Now to answer some part of your letter touching the sundry navies that come to Newfoundland , or Terra nova, for fish: you shal understand that some fish not neere the other by 200. leagues, and therefore the certaintie is not knowen; and some yeres come many more then other some, as I see the like among us: who since my first travell being but 4. yeeres, are increased from 30. sayle to 50. which commeth to passe chiefly by the imagination of the Westerne men, who thinke their neighbours have had greater gaines then in very deed they have, for that they see me to take such paines yeerely to go in proper person: they also suppose that I find some secret commoditie by reason that I doe search the harbors, creekes and havens, and also the land much more then ever any Englishman hath done. Surely I am glad that it so increaseth, whereof soever it springeth. But to let this passe, you shall understand that I am informed that there are above 100. saile of Spaniards that come to take Cod (who make all wet, and do drie it when they come home) besides 20. or 30. more that come from Biskaie to kill Whale for Traine. These be better appoynted for shipping and furniture of munition, then any nation saving the Englishmen, who commonly are lords of the harbors where they fish, and do use all strangers helpe in fishing if need require, according to an old custome of the countrey, which thing they do willingly, so that you take nothing from them more then a boat or twaine of salt, in respect of your protection of them against rovers or other violent intruders, who do often put them from good harbor, &c. As touching their tunnage, I thinke it may be neere five or sixe thousand tunne. But of Portugals there are not lightly above 50. saile, and they make all wet in like sorte, whose tunnage may amount to three thousand tuns, and not upwarde. Of the French nation and Britons, are about one hundred and fiftie sailes, the most of their shipping is very small, not past fortie tunnes, among which some are great and reasonably well appointed, better then the Portugals, and not so well as the Spaniards, and the burden of them may be some 7000. tunne. Their shipping is from all parts of France and Britaine, and the Spaniards from most parts of Spaine, the Portugals from Aviero and Viana , and from 2. or 3. ports more. The trade that our nation hath to Island maketh, that the English are not there in such numbers as other nations.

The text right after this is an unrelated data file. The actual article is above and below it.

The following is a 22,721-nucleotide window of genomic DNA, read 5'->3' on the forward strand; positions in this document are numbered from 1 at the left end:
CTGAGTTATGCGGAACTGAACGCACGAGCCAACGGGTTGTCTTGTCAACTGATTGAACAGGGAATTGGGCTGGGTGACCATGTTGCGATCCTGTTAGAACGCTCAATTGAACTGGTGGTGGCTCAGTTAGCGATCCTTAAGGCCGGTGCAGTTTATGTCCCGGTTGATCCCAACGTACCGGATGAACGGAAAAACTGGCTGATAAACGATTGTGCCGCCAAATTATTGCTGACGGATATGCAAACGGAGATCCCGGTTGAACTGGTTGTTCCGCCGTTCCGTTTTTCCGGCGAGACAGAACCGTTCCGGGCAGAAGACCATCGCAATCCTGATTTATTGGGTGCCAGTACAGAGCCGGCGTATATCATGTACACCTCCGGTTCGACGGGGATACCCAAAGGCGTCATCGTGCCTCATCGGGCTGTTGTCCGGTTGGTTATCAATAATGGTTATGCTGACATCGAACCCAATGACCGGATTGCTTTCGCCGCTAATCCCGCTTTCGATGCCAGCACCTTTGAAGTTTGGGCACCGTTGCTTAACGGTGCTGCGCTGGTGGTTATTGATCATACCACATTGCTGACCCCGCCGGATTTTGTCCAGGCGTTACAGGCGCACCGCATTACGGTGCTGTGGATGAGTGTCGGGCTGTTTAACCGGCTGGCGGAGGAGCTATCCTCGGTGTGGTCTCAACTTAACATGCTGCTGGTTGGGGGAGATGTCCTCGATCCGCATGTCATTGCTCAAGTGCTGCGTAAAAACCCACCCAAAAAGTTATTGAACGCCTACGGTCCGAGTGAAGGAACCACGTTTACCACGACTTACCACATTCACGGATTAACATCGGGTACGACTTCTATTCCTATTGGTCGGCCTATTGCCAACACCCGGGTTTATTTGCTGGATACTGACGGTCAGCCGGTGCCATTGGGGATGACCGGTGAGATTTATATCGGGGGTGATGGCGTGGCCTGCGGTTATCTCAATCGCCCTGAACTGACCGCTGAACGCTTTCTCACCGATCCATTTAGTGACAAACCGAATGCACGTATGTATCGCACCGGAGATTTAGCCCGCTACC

Now to certifie you of the fertilitie and goodnesse of the countrey, you shall understand that I have in sundry places sowen Wheate, Barlie, Rie, Oates, Beanes, Pease and seedes of herbes, kernels, Plumstones, nuts, all which have prospered as in England . The countrey yeeldeth many good trees of fruit, as Filberds in some places, but in all places Cherie trees, and a kind of Pearetree meet to graffe on. As for Roses, they are as common as brambles here: Strawberies, Dewberies, and Raspis, as common as grasse. The timber is most Firre, yet plentie of Pineapple trees: fewe of these two kinds meete to maste a ship of threescore and ten: But neere Cape Briton, and to the Southward, big and sufficient for any ship. There be also Okes & thornes, there is in all the countrey plentie of Birch and Alder, which be the meetest wood for cole, and also willow, which will serve for many other purposes. As touching the kindes of Fish beside Cod, there are Herrings, Salmons, Thornebacke, Plase, or rather wee should call them Flounders, Dog fish, and another most excellent of taste called of us a Cat, Oisters, and Muskles, in which I have found pearles above 40. in one Muskle, and generally all have some, great or small. I heard of a Portugall that found one woorth 300. duckets: There are also other kinds of Shel-fish, as limpets, cockles, wilkes, lobsters, and crabs: also a fish like a Smelt which commeth on shore, and another that hath the like propertie, called a Squid: these be the fishes, which (when I please to bee merie with my old companions) I say, doe come on shore when I commaund them in the name of the 5. ports, and conjure them by such like words: These also bee the fishes which I may sweepe with broomes on a heape, and never wet my foote, onely pronouncing two or three wordes whatsoever they be appoynted by any man, so they heare my voyce: the vertue of the wordes be small, but the nature of the fish great and strange. For the Squid, whose nature is to come by night as well as by day, I tell them, I set him a candle to see his way, with which he is much delighted, or els commeth to wonder at it as doe our fresh water fish, the other commeth also in the night, but chiefly in the day, being forced by the Cod that would devoure him, and therefore for feare comming so neere the shore, is driven drie by the surge of the Sea on the pibble and sands. Of these being as good as a Smelt you may take up with a shove-net as plentifully as you do Wheate in a shovell, sufficient in three or foure houres for a whole Citie. There be also other fishes which I tell those that are desirous of strange newes, that I take as fast as one would gather up stones, and them I take with a long pole and hooke. Yea marrie say they, wee beleeve so, and that you catch all the rest you bring home in that sort, from Portugals and Frenchmen. No surely, but thus I doe: with three hookes stretched foorth in the ende of a pole, I make as it were an Eele speare, with which I pricke those Flounders as fast as you would take up fritters with a sharpe pointed sticke, and with that toole I may take up in lesse then halfe a day Lobsters sufficient to finde three hundred men for a dayes meate. This pastime ended, I shewe them that for my pleasure I take a great Mastive I have, and say no more then thus: Goe fetch me this rebellious fish that obeyeth not this Gentleman that commeth from Kent and Christendome, bringing them to the high water marke, and when hee doubteth that any of those great Cods by reason of shelving ground bee like to tumble into the Sea againe, hee will warily take heede and carrie him up backe to the heape of his fellowes. This doeth cause my friendes to wonder, and at the first hearing to judge them notorious lies, but they laugh and are merrie when they heare the meanes howe each tale is true.